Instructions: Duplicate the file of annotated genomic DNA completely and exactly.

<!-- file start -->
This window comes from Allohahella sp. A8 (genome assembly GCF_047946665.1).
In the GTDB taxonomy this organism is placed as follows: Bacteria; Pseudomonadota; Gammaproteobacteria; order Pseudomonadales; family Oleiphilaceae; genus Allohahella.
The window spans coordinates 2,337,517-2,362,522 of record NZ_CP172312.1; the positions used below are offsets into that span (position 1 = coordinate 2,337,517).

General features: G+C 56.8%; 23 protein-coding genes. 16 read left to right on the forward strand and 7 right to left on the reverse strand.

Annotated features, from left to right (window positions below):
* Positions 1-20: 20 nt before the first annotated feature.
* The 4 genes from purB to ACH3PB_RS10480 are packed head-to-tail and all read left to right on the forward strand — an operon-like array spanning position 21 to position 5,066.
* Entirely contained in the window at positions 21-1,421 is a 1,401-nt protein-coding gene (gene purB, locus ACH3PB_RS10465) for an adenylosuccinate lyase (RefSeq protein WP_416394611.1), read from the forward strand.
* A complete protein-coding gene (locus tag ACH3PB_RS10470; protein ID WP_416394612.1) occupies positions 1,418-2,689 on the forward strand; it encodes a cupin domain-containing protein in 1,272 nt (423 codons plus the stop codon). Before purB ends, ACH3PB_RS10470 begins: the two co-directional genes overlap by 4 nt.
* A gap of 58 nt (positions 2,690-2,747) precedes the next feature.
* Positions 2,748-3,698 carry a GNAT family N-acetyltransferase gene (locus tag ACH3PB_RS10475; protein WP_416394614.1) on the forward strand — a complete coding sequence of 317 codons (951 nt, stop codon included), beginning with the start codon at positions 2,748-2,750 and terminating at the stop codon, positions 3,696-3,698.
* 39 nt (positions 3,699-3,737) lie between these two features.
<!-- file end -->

This window comes from Allohahella sp. A8 (genome assembly GCF_047946665.1).
In the GTDB taxonomy this organism is placed as follows: Bacteria; Pseudomonadota; Gammaproteobacteria; order Pseudomonadales; family Oleiphilaceae; genus Allohahella.
The window spans coordinates 2,337,517-2,362,522 of record NZ_CP172312.1; the positions used below are offsets into that span (position 1 = coordinate 2,337,517).

General features: G+C 56.8%; 23 protein-coding genes. 16 read left to right on the forward strand and 7 right to left on the reverse strand.

Annotated features, from left to right (window positions below):
* Positions 1-20: 20 nt before the first annotated feature.
* The 4 genes from purB to ACH3PB_RS10480 are packed head-to-tail and all read left to right on the forward strand — an operon-like array spanning position 21 to position 5,066.
* Entirely contained in the window at positions 21-1,421 is a 1,401-nt protein-coding gene (gene purB, locus ACH3PB_RS10465) for an adenylosuccinate lyase (RefSeq protein WP_416394611.1), read from the forward strand.
* A complete protein-coding gene (locus tag ACH3PB_RS10470; protein ID WP_416394612.1) occupies positions 1,418-2,689 on the forward strand; it encodes a cupin domain-containing protein in 1,272 nt (423 codons plus the stop codon). Before purB ends, ACH3PB_RS10470 begins: the two co-directional genes overlap by 4 nt.
* A gap of 58 nt (positions 2,690-2,747) precedes the next feature.
* Positions 2,748-3,698 carry a GNAT family N-acetyltransferase gene (locus tag ACH3PB_RS10475; protein WP_416394614.1) on the forward strand — a complete coding sequence of 317 codons (951 nt, stop codon included), beginning with the start codon at positions 2,748-2,750 and terminating at the stop codon, positions 3,696-3,698.
* 39 nt (positions 3,699-3,737) lie between these two features.